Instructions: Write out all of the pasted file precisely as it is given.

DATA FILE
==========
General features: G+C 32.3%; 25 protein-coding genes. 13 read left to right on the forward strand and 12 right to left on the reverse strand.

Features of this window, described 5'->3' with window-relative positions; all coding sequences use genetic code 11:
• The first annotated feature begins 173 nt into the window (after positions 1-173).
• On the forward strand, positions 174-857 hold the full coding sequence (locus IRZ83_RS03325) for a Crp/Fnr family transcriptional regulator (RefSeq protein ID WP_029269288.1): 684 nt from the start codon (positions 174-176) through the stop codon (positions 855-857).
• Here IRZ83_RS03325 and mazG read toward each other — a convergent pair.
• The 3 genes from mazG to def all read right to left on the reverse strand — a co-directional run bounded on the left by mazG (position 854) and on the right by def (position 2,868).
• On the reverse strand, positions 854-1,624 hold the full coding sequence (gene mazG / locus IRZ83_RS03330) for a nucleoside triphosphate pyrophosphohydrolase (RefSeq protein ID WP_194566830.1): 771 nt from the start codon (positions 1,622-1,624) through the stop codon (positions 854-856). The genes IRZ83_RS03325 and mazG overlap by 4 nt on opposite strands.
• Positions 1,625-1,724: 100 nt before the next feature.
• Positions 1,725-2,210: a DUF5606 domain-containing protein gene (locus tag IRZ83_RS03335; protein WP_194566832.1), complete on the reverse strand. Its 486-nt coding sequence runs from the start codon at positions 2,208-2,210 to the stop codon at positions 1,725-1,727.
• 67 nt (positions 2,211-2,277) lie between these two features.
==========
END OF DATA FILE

General features: G+C 32.3%; 25 protein-coding genes. 13 read left to right on the forward strand and 12 right to left on the reverse strand.

Features of this window, described 5'->3' with window-relative positions; all coding sequences use genetic code 11:
• The first annotated feature begins 173 nt into the window (after positions 1-173).
• On the forward strand, positions 174-857 hold the full coding sequence (locus IRZ83_RS03325) for a Crp/Fnr family transcriptional regulator (RefSeq protein ID WP_029269288.1): 684 nt from the start codon (positions 174-176) through the stop codon (positions 855-857).
• Here IRZ83_RS03325 and mazG read toward each other — a convergent pair.
• The 3 genes from mazG to def all read right to left on the reverse strand — a co-directional run bounded on the left by mazG (position 854) and on the right by def (position 2,868).
• On the reverse strand, positions 854-1,624 hold the full coding sequence (gene mazG / locus IRZ83_RS03330) for a nucleoside triphosphate pyrophosphohydrolase (RefSeq protein ID WP_194566830.1): 771 nt from the start codon (positions 1,622-1,624) through the stop codon (positions 854-856). The genes IRZ83_RS03325 and mazG overlap by 4 nt on opposite strands.
• Positions 1,625-1,724: 100 nt before the next feature.
• Positions 1,725-2,210: a DUF5606 domain-containing protein gene (locus tag IRZ83_RS03335; protein WP_194566832.1), complete on the reverse strand. Its 486-nt coding sequence runs from the start codon at positions 2,208-2,210 to the stop codon at positions 1,725-1,727.
• 67 nt (positions 2,211-2,277) lie between these two features.